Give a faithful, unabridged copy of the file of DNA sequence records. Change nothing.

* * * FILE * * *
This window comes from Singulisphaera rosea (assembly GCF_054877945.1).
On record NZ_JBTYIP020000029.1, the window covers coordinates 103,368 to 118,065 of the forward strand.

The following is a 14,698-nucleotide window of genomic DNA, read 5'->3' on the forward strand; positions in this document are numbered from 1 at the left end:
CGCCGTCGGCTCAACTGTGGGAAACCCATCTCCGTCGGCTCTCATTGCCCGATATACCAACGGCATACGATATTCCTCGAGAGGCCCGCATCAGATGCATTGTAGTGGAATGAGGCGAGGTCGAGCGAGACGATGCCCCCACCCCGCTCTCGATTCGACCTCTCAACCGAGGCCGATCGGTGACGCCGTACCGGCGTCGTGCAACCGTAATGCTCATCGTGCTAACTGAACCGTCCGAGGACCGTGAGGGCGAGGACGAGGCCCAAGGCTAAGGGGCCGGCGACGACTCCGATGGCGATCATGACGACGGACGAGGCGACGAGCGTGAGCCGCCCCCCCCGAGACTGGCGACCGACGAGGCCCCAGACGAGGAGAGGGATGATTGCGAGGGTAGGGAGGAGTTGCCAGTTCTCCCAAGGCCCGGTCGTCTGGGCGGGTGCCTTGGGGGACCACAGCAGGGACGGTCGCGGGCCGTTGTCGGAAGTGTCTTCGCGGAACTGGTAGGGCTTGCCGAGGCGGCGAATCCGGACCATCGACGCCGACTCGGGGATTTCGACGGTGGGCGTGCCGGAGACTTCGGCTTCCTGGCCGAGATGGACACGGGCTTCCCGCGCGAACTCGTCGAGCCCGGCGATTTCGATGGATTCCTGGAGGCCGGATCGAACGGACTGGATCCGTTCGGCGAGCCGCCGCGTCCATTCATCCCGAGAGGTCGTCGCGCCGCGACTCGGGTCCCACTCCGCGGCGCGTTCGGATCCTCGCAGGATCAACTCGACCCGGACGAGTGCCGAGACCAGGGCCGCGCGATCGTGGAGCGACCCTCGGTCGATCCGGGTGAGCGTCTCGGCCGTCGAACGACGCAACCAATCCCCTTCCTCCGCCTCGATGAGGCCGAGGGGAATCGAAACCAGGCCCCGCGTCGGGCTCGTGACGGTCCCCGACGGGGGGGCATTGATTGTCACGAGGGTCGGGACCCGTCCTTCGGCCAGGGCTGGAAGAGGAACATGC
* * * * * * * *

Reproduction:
This window comes from Singulisphaera rosea (assembly GCF_054877945.1).
On record NZ_JBTYIP020000029.1, the window covers coordinates 103,368 to 118,065 of the forward strand.

The following is a 14,698-nucleotide window of genomic DNA, read 5'->3' on the forward strand; positions in this document are numbered from 1 at the left end:
CGCCGTCGGCTCAACTGTGGGAAACCCATCTCCGTCGGCTCTCATTGCCCGATATACCAACGGCATACGATATTCCTCGAGAGGCCCGCATCAGATGCATTGTAGTGGAATGAGGCGAGGTCGAGCGAGACGATGCCCCCACCCCGCTCTCGATTCGACCTCTCAACCGAGGCCGATCGGTGACGCCGTACCGGCGTCGTGCAACCGTAATGCTCATCGTGCTAACTGAACCGTCCGAGGACCGTGAGGGCGAGGACGAGGCCCAAGGCTAAGGGGCCGGCGACGACTCCGATGGCGATCATGACGACGGACGAGGCGACGAGCGTGAGCCGCCCCCCCCGAGACTGGCGACCGACGAGGCCCCAGACGAGGAGAGGGATGATTGCGAGGGTAGGGAGGAGTTGCCAGTTCTCCCAAGGCCCGGTCGTCTGGGCGGGTGCCTTGGGGGACCACAGCAGGGACGGTCGCGGGCCGTTGTCGGAAGTGTCTTCGCGGAACTGGTAGGGCTTGCCGAGGCGGCGAATCCGGACCATCGACGCCGACTCGGGGATTTCGACGGTGGGCGTGCCGGAGACTTCGGCTTCCTGGCCGAGATGGACACGGGCTTCCCGCGCGAACTCGTCGAGCCCGGCGATTTCGATGGATTCCTGGAGGCCGGATCGAACGGACTGGATCCGTTCGGCGAGCCGCCGCGTCCATTCATCCCGAGAGGTCGTCGCGCCGCGACTCGGGTCCCACTCCGCGGCGCGTTCGGATCCTCGCAGGATCAACTCGACCCGGACGAGTGCCGAGACCAGGGCCGCGCGATCGTGGAGCGACCCTCGGTCGATCCGGGTGAGCGTCTCGGCCGTCGAACGACGCAACCAATCCCCTTCCTCCGCCTCGATGAGGCCGAGGGGAATCGAAACCAGGCCCCGCGTCGGGCTCGTGACGGTCCCCGACGGGGGGGCATTGATTGTCACGAGGGTCGGGACCCGTCCTTCGGCCAGGGCTGGAAGAGGAACATGC